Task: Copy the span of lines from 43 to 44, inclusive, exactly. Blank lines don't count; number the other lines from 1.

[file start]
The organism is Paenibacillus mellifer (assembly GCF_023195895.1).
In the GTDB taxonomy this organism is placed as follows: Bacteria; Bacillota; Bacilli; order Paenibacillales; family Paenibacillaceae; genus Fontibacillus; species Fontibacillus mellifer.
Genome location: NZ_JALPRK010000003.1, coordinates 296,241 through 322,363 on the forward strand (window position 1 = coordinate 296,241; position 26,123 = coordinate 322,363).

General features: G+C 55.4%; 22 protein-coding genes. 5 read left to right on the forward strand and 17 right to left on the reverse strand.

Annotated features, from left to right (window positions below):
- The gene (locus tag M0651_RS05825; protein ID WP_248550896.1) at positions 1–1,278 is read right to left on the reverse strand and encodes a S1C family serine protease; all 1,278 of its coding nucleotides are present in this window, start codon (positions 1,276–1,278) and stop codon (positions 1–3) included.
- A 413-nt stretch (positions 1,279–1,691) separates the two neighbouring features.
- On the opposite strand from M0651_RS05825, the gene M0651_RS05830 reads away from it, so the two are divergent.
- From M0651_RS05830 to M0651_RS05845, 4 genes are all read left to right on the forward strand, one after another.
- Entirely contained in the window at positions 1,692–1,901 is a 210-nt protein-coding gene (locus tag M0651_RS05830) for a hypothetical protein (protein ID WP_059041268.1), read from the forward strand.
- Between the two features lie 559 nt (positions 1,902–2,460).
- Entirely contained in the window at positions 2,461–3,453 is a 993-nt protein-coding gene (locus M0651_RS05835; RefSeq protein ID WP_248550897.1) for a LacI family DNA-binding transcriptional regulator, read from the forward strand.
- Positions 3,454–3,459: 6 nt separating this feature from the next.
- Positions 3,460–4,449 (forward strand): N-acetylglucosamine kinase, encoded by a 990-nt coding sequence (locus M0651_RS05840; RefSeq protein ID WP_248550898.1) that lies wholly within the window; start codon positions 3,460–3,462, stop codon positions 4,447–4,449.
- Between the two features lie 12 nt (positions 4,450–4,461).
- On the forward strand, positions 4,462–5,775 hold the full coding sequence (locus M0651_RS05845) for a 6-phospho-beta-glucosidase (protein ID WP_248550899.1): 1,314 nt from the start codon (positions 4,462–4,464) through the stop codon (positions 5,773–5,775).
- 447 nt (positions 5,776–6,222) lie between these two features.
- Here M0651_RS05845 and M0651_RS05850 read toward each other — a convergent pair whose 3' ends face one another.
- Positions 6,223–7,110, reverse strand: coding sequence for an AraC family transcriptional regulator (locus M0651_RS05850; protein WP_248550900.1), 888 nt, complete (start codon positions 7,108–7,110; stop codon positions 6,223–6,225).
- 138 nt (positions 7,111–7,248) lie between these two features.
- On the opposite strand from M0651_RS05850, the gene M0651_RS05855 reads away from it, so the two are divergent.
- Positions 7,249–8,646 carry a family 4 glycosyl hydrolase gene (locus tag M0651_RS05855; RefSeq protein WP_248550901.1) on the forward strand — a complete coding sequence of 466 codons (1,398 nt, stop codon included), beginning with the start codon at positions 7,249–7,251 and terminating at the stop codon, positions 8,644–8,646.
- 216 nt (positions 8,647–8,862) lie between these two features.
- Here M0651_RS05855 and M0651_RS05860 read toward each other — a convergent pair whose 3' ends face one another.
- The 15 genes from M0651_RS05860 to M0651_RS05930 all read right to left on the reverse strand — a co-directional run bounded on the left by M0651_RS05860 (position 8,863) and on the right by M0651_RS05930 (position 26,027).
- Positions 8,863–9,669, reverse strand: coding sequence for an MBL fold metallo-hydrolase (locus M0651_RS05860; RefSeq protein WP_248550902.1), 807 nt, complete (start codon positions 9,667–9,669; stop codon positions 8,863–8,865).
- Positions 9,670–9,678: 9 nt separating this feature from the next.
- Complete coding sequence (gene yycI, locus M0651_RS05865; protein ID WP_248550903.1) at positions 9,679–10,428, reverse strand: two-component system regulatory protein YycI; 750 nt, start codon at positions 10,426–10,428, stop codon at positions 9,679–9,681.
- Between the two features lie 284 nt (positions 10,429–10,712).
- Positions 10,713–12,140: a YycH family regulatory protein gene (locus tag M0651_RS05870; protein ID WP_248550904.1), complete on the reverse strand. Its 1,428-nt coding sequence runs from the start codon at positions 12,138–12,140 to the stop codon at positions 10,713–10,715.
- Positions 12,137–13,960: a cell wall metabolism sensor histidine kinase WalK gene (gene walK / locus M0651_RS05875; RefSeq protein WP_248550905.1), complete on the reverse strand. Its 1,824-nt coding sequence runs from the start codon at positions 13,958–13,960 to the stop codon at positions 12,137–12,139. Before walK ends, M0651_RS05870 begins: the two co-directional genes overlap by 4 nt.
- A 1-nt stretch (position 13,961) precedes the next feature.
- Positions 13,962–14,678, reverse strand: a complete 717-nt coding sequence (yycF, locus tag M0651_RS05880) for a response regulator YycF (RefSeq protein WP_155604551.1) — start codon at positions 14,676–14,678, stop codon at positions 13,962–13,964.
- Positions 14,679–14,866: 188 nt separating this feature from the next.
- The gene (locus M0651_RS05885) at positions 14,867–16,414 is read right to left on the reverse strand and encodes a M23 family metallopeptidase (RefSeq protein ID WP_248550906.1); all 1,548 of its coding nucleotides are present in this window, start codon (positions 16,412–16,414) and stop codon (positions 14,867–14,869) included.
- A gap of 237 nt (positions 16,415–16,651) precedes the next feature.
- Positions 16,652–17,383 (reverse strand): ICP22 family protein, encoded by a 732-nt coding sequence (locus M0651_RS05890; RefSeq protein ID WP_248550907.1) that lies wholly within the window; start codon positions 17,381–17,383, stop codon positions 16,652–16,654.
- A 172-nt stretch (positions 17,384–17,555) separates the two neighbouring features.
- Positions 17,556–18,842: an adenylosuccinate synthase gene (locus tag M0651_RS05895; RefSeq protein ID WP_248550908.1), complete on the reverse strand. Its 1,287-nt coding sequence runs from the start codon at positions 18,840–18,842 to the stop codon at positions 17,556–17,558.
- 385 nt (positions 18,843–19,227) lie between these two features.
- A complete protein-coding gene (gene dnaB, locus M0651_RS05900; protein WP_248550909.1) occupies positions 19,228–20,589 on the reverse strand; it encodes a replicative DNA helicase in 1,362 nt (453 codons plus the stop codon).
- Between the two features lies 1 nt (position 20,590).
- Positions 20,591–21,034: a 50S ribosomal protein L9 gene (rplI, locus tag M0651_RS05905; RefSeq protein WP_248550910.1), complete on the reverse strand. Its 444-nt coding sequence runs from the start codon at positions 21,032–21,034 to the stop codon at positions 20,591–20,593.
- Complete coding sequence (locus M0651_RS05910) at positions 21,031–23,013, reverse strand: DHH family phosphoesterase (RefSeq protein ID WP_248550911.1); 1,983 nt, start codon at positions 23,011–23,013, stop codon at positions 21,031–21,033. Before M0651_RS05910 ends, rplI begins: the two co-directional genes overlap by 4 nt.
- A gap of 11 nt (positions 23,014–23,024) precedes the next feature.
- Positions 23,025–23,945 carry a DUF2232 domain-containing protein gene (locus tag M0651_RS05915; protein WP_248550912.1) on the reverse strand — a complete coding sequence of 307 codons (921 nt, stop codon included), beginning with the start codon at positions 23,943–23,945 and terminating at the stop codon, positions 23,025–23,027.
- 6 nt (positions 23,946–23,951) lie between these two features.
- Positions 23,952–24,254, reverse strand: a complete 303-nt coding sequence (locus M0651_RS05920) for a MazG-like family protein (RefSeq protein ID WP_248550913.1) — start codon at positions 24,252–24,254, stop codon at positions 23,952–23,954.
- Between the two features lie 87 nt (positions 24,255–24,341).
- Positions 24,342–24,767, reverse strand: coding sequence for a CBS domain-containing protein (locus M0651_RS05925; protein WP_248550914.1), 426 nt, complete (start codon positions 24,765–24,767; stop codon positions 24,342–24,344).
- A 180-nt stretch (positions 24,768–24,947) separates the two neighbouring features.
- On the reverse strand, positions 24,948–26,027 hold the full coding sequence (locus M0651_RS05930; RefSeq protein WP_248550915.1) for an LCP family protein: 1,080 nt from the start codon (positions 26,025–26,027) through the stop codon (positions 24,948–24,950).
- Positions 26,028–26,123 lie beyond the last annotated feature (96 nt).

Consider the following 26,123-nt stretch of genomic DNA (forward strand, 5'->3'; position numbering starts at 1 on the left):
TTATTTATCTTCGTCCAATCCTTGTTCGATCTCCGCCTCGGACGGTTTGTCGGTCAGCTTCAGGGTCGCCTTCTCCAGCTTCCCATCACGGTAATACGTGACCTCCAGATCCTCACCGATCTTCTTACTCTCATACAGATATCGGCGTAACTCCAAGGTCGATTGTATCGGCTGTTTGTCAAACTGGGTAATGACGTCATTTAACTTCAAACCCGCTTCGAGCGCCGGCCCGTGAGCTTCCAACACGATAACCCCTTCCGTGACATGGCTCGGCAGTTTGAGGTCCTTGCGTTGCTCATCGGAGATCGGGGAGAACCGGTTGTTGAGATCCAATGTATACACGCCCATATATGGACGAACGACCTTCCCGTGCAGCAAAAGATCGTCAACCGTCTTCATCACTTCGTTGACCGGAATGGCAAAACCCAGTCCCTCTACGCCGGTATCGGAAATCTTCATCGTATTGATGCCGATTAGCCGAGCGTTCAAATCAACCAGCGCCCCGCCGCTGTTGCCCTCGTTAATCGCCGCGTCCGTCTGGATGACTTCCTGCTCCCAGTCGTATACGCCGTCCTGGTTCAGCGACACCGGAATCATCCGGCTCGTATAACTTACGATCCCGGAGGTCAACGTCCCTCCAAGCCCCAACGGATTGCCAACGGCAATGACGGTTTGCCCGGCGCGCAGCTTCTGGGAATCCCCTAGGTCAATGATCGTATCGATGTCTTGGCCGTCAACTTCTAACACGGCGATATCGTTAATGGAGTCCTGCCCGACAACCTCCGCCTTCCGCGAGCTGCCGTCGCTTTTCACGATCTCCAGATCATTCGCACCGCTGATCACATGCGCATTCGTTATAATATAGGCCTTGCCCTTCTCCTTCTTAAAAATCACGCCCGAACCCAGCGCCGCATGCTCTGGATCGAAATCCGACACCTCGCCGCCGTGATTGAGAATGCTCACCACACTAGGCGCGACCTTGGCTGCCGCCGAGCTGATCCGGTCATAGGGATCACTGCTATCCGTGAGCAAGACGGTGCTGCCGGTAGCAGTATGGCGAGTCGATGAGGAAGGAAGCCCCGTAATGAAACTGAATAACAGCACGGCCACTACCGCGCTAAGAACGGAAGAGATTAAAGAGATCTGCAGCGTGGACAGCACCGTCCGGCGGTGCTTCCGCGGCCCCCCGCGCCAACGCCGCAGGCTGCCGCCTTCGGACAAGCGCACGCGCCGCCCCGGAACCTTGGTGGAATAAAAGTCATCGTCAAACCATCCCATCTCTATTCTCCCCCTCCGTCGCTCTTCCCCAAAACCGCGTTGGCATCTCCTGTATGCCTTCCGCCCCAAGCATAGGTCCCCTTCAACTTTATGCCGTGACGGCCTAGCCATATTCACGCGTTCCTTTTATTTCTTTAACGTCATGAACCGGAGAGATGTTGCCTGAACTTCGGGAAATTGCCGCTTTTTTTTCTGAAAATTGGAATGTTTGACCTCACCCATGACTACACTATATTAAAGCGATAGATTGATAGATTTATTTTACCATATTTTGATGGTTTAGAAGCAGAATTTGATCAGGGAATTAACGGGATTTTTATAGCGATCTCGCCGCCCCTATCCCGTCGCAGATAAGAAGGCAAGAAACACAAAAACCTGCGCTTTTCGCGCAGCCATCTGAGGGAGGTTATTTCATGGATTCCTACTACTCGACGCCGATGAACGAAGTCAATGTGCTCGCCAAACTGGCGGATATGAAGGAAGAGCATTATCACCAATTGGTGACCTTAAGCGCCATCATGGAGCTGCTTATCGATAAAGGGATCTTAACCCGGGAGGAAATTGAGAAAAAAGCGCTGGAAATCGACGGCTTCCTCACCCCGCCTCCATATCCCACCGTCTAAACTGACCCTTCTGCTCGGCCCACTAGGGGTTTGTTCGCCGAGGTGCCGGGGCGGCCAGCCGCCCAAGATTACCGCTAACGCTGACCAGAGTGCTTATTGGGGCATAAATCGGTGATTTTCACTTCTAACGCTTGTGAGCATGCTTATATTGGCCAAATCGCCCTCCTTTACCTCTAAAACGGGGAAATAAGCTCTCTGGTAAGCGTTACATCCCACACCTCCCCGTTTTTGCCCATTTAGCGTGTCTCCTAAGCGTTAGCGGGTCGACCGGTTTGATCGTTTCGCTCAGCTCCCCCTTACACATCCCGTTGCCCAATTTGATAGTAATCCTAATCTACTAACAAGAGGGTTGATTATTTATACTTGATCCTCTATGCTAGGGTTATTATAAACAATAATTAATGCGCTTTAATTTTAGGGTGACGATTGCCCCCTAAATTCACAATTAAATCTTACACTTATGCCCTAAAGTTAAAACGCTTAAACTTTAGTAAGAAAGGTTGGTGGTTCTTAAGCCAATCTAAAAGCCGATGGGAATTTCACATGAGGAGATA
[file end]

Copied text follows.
- Positions 20,591–21,034: a 50S ribosomal protein L9 gene (rplI, locus tag M0651_RS05905; RefSeq protein WP_248550910.1), complete on the reverse strand. Its 444-nt coding sequence runs from the start codon at positions 21,032–21,034 to the stop codon at positions 20,591–20,593.
- Complete coding sequence (locus M0651_RS05910) at positions 21,031–23,013, reverse strand: DHH family phosphoesterase (RefSeq protein ID WP_248550911.1); 1,983 nt, start codon at positions 23,011–23,013, stop codon at positions 21,031–21,033. Before M0651_RS05910 ends, rplI begins: the two co-directional genes overlap by 4 nt.